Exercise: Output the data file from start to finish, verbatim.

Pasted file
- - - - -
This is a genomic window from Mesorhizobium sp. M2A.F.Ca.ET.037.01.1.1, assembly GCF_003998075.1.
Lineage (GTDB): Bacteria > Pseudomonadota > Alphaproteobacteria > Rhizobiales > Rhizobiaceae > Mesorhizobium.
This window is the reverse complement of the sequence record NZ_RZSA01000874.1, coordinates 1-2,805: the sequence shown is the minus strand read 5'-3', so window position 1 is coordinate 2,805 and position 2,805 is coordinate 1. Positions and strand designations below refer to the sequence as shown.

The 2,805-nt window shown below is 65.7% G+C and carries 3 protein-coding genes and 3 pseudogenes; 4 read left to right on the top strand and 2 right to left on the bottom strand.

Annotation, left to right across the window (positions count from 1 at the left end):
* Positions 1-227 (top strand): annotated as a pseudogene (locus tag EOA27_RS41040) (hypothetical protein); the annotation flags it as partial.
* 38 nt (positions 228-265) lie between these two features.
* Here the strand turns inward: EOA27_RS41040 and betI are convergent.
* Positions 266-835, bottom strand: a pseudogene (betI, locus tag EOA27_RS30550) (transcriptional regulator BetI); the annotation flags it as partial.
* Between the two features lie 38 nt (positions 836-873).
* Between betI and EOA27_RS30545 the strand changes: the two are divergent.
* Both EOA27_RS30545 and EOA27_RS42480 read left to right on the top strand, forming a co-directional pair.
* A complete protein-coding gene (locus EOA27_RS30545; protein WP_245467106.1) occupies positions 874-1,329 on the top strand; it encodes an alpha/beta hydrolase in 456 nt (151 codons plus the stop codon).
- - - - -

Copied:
This is a genomic window from Mesorhizobium sp. M2A.F.Ca.ET.037.01.1.1, assembly GCF_003998075.1.
Lineage (GTDB): Bacteria > Pseudomonadota > Alphaproteobacteria > Rhizobiales > Rhizobiaceae > Mesorhizobium.
This window is the reverse complement of the sequence record NZ_RZSA01000874.1, coordinates 1-2,805: the sequence shown is the minus strand read 5'-3', so window position 1 is coordinate 2,805 and position 2,805 is coordinate 1. Positions and strand designations below refer to the sequence as shown.

The 2,805-nt window shown below is 65.7% G+C and carries 3 protein-coding genes and 3 pseudogenes; 4 read left to right on the top strand and 2 right to left on the bottom strand.

Annotation, left to right across the window (positions count from 1 at the left end):
* Positions 1-227 (top strand): annotated as a pseudogene (locus tag EOA27_RS41040) (hypothetical protein); the annotation flags it as partial.
* 38 nt (positions 228-265) lie between these two features.
* Here the strand turns inward: EOA27_RS41040 and betI are convergent.
* Positions 266-835, bottom strand: a pseudogene (betI, locus tag EOA27_RS30550) (transcriptional regulator BetI); the annotation flags it as partial.
* Between the two features lie 38 nt (positions 836-873).
* Between betI and EOA27_RS30545 the strand changes: the two are divergent.
* Both EOA27_RS30545 and EOA27_RS42480 read left to right on the top strand, forming a co-directional pair.
* A complete protein-coding gene (locus EOA27_RS30545; protein WP_245467106.1) occupies positions 874-1,329 on the top strand; it encodes an alpha/beta hydrolase in 456 nt (151 codons plus the stop codon).